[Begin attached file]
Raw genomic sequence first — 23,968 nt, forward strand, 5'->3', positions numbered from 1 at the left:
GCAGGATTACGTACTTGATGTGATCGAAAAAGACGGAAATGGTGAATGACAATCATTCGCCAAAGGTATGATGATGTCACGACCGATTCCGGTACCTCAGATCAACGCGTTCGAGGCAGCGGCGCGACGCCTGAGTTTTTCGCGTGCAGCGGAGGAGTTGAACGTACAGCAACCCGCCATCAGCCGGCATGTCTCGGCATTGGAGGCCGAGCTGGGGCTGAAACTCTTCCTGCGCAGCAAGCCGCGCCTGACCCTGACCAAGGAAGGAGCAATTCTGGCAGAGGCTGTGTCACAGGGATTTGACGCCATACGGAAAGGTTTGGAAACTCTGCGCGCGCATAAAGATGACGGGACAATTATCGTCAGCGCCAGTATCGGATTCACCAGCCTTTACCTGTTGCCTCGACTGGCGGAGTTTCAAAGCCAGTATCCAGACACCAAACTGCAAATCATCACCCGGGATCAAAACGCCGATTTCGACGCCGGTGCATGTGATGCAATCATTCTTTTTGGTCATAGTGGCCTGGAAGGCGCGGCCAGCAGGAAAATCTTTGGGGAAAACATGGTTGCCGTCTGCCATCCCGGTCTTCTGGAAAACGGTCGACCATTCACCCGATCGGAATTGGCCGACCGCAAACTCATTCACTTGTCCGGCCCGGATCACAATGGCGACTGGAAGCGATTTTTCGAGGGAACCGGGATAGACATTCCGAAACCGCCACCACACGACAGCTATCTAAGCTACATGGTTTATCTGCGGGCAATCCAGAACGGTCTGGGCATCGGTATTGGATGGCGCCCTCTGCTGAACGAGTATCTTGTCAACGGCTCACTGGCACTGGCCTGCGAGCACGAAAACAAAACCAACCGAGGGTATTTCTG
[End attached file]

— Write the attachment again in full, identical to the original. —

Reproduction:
Raw genomic sequence first — 23,968 nt, forward strand, 5'->3', positions numbered from 1 at the left:
GCAGGATTACGTACTTGATGTGATCGAAAAAGACGGAAATGGTGAATGACAATCATTCGCCAAAGGTATGATGATGTCACGACCGATTCCGGTACCTCAGATCAACGCGTTCGAGGCAGCGGCGCGACGCCTGAGTTTTTCGCGTGCAGCGGAGGAGTTGAACGTACAGCAACCCGCCATCAGCCGGCATGTCTCGGCATTGGAGGCCGAGCTGGGGCTGAAACTCTTCCTGCGCAGCAAGCCGCGCCTGACCCTGACCAAGGAAGGAGCAATTCTGGCAGAGGCTGTGTCACAGGGATTTGACGCCATACGGAAAGGTTTGGAAACTCTGCGCGCGCATAAAGATGACGGGACAATTATCGTCAGCGCCAGTATCGGATTCACCAGCCTTTACCTGTTGCCTCGACTGGCGGAGTTTCAAAGCCAGTATCCAGACACCAAACTGCAAATCATCACCCGGGATCAAAACGCCGATTTCGACGCCGGTGCATGTGATGCAATCATTCTTTTTGGTCATAGTGGCCTGGAAGGCGCGGCCAGCAGGAAAATCTTTGGGGAAAACATGGTTGCCGTCTGCCATCCCGGTCTTCTGGAAAACGGTCGACCATTCACCCGATCGGAATTGGCCGACCGCAAACTCATTCACTTGTCCGGCCCGGATCACAATGGCGACTGGAAGCGATTTTTCGAGGGAACCGGGATAGACATTCCGAAACCGCCACCACACGACAGCTATCTAAGCTACATGGTTTATCTGCGGGCAATCCAGAACGGTCTGGGCATCGGTATTGGATGGCGCCCTCTGCTGAACGAGTATCTTGTCAACGGCTCACTGGCACTGGCCTGCGAGCACGAAAACAAAACCAACCGAGGGTATTTCTG